As an example, if a joint owner / borrower suddenly refuses to contribute to the mortgage repayments, this could leave the other owner unable to meet the mortgage repayments and, potentially, force the sale of the property.
Also, the buyers will need to confirm to the Notaire their choice of ownership structure and share of ownership before completion so that the title deed of the French property reflects their decision. The default structure of property ownership in France is ownership ‘in indivision’, which is similar to the English tenancy in common and means that each joint buyer will usually buy and own half the property (although it can be in different shares).
Regardless of the finance options we explored in this article, the shares of ownership must be an accurate reflection of the financial input of each buyer.
For instance, if the property is then sold, the Notaire must redistribute the sale proceeds in accordance with the owners’ share of ownership as described in the title deed; and whilst an aggrieved owner may try to prove that the funds on purchase came from him rather than the other buyer, it would be very difficult to prove it; and it could have significant tax implications if it is retrospectively classed as a disguised gift.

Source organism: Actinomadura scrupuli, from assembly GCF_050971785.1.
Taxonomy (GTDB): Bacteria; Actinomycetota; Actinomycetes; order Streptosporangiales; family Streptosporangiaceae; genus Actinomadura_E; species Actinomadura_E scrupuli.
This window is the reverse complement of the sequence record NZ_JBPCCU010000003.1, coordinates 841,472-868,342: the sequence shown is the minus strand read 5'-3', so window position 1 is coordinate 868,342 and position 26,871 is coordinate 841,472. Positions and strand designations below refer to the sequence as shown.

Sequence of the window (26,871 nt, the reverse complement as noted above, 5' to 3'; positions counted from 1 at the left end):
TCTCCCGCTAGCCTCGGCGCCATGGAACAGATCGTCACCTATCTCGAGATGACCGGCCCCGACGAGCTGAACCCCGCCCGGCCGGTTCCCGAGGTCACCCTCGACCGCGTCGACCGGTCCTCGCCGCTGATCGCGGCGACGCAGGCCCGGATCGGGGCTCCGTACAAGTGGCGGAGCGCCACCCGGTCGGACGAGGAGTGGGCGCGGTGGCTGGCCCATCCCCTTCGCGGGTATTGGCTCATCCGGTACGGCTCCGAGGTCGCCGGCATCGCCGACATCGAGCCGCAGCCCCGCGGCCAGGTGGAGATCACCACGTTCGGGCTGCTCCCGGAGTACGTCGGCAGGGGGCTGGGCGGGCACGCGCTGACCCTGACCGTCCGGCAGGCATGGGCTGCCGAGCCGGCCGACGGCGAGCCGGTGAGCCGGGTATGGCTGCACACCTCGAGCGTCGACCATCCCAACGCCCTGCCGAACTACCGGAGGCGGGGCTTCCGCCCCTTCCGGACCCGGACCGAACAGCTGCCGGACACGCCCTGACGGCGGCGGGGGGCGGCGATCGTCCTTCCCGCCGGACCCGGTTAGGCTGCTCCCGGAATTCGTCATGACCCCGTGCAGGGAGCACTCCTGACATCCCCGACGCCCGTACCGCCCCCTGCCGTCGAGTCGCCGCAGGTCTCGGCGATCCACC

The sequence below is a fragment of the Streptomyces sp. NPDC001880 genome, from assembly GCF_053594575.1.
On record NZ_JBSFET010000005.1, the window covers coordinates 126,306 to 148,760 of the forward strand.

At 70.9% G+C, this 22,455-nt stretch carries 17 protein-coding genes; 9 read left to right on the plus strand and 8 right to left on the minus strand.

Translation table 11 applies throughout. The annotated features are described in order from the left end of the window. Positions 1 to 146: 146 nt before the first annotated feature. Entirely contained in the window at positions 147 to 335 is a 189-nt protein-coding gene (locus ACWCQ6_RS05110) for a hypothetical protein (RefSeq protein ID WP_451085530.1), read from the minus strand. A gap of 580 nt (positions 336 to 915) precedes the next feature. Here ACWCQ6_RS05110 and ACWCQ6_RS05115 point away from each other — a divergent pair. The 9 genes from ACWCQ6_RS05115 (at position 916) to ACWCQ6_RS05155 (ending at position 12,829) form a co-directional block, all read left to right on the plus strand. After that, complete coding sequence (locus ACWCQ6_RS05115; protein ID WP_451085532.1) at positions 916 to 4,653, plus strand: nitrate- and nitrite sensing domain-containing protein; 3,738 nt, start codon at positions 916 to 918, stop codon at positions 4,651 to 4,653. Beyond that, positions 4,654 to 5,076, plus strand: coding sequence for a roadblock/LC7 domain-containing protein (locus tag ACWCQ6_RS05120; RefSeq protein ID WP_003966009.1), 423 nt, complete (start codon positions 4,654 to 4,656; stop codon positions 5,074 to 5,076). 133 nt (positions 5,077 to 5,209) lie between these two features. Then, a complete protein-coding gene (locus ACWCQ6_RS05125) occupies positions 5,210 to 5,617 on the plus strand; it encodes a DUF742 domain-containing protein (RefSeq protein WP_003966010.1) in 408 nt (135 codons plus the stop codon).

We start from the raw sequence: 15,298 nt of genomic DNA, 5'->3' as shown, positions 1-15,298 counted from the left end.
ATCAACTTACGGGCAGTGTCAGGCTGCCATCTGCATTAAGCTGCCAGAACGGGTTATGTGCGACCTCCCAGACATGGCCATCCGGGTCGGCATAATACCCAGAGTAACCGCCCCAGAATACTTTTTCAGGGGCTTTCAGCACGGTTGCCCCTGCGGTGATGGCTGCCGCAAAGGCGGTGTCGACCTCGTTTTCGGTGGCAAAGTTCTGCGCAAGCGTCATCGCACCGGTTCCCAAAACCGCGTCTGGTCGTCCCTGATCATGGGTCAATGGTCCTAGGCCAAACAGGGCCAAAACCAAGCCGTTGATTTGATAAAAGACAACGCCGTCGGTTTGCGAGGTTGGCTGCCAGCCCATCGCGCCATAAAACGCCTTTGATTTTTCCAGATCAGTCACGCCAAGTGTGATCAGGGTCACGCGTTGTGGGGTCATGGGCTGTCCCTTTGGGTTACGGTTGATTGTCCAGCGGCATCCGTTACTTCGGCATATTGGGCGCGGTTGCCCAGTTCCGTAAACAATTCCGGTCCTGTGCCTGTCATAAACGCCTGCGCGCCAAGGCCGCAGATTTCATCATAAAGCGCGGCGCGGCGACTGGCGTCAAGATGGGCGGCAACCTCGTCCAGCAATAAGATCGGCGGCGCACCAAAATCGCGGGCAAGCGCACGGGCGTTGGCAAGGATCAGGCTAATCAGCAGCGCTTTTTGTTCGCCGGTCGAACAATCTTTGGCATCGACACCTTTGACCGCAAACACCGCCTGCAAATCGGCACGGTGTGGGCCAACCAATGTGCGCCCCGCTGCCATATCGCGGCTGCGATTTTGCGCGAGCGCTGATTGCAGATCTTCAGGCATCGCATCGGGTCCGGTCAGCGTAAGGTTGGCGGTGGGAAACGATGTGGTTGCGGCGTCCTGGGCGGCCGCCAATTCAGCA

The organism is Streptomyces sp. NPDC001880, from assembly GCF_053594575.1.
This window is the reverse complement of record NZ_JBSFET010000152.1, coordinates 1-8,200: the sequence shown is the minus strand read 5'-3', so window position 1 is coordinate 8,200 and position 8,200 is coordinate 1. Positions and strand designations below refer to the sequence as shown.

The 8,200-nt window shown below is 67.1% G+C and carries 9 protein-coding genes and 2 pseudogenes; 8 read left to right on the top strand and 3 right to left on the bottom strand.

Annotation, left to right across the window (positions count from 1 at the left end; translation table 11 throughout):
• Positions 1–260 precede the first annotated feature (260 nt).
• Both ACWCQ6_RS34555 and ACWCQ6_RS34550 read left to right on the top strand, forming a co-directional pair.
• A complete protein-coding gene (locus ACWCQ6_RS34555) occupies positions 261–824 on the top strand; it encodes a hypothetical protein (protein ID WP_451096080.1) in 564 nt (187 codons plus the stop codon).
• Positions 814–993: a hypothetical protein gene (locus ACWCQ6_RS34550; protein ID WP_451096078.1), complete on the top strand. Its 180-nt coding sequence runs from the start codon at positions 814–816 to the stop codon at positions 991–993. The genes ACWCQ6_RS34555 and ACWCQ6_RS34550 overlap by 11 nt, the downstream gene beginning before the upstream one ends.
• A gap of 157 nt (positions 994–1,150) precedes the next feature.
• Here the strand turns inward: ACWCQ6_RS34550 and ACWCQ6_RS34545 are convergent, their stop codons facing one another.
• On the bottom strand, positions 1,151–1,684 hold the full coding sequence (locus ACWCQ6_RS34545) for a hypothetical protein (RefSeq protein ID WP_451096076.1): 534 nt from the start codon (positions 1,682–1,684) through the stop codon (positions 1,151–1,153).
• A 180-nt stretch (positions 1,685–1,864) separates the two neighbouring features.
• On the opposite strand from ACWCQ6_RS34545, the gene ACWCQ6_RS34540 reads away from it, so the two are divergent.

All these risks must of course be considered and addressed early on in the process, so, if you are looking to buy a property in France in the near future, now would be a good time to think about your options, and the potential pitfalls.
This article first appeared in French Property News – April 2021.
How can we help?
If you have an enquiry or you would like to find out more about our services, why not contact us?